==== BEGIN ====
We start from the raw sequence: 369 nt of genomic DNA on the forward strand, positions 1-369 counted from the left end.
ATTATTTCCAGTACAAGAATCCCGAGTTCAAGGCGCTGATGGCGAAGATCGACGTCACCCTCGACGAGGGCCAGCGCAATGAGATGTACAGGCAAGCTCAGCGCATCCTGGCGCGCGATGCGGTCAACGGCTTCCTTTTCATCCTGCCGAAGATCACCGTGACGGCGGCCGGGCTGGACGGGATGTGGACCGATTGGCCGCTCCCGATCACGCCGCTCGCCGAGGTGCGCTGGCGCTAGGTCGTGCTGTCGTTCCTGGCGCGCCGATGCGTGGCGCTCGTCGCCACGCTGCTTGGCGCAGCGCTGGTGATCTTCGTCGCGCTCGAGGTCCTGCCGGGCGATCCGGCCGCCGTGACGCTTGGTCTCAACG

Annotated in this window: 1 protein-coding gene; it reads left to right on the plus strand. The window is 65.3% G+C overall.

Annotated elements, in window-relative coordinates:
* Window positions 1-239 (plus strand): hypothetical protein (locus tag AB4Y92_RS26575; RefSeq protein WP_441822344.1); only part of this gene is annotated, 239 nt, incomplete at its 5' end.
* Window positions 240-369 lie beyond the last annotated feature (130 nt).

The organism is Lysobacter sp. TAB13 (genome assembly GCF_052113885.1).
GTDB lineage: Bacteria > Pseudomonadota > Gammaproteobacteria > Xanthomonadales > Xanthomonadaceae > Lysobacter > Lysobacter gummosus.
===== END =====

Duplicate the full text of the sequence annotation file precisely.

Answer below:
We start from the raw sequence: 369 nt of genomic DNA on the forward strand, positions 1-369 counted from the left end.
ATTATTTCCAGTACAAGAATCCCGAGTTCAAGGCGCTGATGGCGAAGATCGACGTCACCCTCGACGAGGGCCAGCGCAATGAGATGTACAGGCAAGCTCAGCGCATCCTGGCGCGCGATGCGGTCAACGGCTTCCTTTTCATCCTGCCGAAGATCACCGTGACGGCGGCCGGGCTGGACGGGATGTGGACCGATTGGCCGCTCCCGATCACGCCGCTCGCCGAGGTGCGCTGGCGCTAGGTCGTGCTGTCGTTCCTGGCGCGCCGATGCGTGGCGCTCGTCGCCACGCTGCTTGGCGCAGCGCTGGTGATCTTCGTCGCGCTCGAGGTCCTGCCGGGCGATCCGGCCGCCGTGACGCTTGGTCTCAACG

Annotated in this window: 1 protein-coding gene; it reads left to right on the plus strand. The window is 65.3% G+C overall.

Annotated elements, in window-relative coordinates:
* Window positions 1-239 (plus strand): hypothetical protein (locus tag AB4Y92_RS26575; RefSeq protein WP_441822344.1); only part of this gene is annotated, 239 nt, incomplete at its 5' end.
* Window positions 240-369 lie beyond the last annotated feature (130 nt).

The organism is Lysobacter sp. TAB13 (genome assembly GCF_052113885.1).
GTDB lineage: Bacteria > Pseudomonadota > Gammaproteobacteria > Xanthomonadales > Xanthomonadaceae > Lysobacter > Lysobacter gummosus.